• Poland's 1791 constitution was patterned after the U.S. Constitution and gave freedom to the serfs.

  • Lech Walesa, leader of the Solidarity labor union, received the Nobel Peace Prize in 1983.

  • At social and business gatherings, Poles greet each guest personally, women first. Blinking both eyes can signify romantic interest.


  • The name Polska (Poland) means “land of fields.”

  • The northern and central landscape is dominated by the North European Plain.

  • Poland's location and flat terrain have made it vulnerable to territory-seeking armies throughout history, and its borders have changed several times.


  • Capital: Bucharest

  • Population: 22.2million

  • GDP per capita: $9,060

  • Adult literacy rate: 98% (male); 96% (female)

  • Life expectancy: 68 (male); 76 (female)

  • Currency: New leu


  • Romanian is a Latin-based language in the same family as Spanish, French, Italian, and Portuguese.

  • Family members mourning the death of a loved one may wear black from six weeks to a year.

  • Food is expensive, costing almost half of a family's monthly income.


  • Romania is about the size of Oregon.

  • The Carpathian Mountains, the country's dominant geographical feature, form half of a crown in the north and central regions, nearly surrounding the Transylvanian plateau.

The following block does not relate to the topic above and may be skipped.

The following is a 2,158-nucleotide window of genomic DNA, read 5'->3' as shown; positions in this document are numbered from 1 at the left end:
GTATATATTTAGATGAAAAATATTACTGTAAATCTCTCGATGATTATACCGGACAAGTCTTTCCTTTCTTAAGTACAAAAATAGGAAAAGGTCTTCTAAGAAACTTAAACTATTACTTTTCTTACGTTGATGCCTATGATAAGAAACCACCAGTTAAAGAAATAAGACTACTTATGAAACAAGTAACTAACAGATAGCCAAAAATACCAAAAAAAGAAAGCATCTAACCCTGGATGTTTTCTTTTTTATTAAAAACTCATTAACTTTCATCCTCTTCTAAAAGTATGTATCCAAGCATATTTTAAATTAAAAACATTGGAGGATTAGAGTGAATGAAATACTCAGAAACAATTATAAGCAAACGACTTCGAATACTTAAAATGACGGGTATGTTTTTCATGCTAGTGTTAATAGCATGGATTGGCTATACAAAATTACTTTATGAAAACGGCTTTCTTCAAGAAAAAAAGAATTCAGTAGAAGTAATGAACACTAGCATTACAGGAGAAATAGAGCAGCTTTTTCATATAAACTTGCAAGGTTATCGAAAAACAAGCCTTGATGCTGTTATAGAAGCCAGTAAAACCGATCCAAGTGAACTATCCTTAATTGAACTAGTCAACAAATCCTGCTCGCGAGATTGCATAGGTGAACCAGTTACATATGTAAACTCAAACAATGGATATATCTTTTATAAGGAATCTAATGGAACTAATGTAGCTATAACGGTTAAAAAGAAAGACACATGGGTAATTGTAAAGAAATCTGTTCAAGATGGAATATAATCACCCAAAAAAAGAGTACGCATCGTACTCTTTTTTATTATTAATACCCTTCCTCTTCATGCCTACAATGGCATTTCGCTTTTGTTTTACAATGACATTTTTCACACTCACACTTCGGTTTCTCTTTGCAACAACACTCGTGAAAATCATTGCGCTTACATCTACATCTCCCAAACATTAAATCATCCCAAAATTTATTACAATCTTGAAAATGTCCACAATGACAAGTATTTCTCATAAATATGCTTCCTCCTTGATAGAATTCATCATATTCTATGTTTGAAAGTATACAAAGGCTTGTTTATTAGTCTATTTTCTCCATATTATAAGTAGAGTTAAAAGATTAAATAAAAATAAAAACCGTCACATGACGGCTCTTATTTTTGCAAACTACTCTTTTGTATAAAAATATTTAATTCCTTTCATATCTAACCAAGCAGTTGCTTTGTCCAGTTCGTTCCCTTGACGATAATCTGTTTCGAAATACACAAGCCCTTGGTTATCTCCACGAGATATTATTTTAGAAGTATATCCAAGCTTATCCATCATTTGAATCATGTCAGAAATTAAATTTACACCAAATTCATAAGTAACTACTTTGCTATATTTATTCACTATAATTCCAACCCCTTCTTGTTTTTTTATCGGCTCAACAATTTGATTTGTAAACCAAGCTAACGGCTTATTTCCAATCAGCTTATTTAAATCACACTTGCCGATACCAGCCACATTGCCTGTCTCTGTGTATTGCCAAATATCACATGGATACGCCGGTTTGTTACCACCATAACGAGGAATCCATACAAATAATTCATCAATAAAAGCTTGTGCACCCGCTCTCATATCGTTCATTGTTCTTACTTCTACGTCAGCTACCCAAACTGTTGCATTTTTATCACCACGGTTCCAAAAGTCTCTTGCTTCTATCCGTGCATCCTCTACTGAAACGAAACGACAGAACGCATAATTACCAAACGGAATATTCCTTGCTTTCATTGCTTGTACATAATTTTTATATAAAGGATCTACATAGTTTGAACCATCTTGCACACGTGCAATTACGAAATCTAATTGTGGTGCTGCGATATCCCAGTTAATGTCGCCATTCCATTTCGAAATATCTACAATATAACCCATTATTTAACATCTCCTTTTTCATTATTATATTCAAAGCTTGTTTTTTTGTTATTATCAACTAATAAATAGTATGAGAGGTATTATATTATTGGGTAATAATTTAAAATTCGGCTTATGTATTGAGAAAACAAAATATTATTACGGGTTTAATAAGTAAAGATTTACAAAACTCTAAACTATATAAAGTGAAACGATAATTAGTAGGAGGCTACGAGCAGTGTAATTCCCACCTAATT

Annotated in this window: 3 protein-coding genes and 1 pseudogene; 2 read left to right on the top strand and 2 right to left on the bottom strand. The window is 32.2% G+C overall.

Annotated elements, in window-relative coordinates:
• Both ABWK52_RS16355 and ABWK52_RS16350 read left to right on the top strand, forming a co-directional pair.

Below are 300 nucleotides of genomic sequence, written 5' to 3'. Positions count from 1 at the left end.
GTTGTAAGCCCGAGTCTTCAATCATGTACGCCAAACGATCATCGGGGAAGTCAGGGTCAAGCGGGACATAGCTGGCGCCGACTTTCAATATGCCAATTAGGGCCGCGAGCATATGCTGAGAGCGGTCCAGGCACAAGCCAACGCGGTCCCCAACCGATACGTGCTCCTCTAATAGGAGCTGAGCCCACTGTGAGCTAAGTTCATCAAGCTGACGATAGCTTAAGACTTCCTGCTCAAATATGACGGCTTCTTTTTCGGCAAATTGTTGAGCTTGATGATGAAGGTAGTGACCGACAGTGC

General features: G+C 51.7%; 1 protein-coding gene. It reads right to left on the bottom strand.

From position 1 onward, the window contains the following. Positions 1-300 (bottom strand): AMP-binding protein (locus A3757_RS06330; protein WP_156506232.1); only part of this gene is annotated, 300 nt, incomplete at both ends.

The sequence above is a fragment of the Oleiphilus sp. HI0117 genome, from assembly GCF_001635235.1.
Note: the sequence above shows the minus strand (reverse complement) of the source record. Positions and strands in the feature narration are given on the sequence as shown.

• The South Carpathians (also known as the Transylvanian Alps) extend west from the center of the country.


  • 87%Romanian Orthodox

  • 7.5% Protestant

  • 5% Roman Catholic


  • Capital: Bratislava

  • Population: 5.4 million

  • GDP per capita: $15,871

  • Life expectancy: 70 (male); 78 (female)

  • Currency: Euro


  • To wish luck, instead of crossing fingers, Slovaks fold the thumb in and close the fingers on it.

  • Soccer, ice hockey, skiing, and tennis are the most popular sports.

  • Mushroom hunting and gardening at summer cottages are popular activities for families.


Most traditional Slovakian dishes include potatoes, flour, sheep or cow cheese, cabbage, garlic, and onions. The dish in this picture is called bryndzové halušky and is composed of small potato dough dumplings, sheep cheese, and scrambled bacon. Slovaks enjoy eating dishes such as this on cold winter nights.


The Low Tatras mountain range, featured here, were proclaimed a national park in 1978. This naturally beautiful area offers thousands of miles of hiking trails in the summer and cross-country skiing trails during the winter.


City Market

  • 69% Roman Catholic

  • 6.9 Evangelical Lutheran

  • 4.1 Greek Catholic

  • 2% Calvinist Reformed

  • 0.9 Eastern Orthodox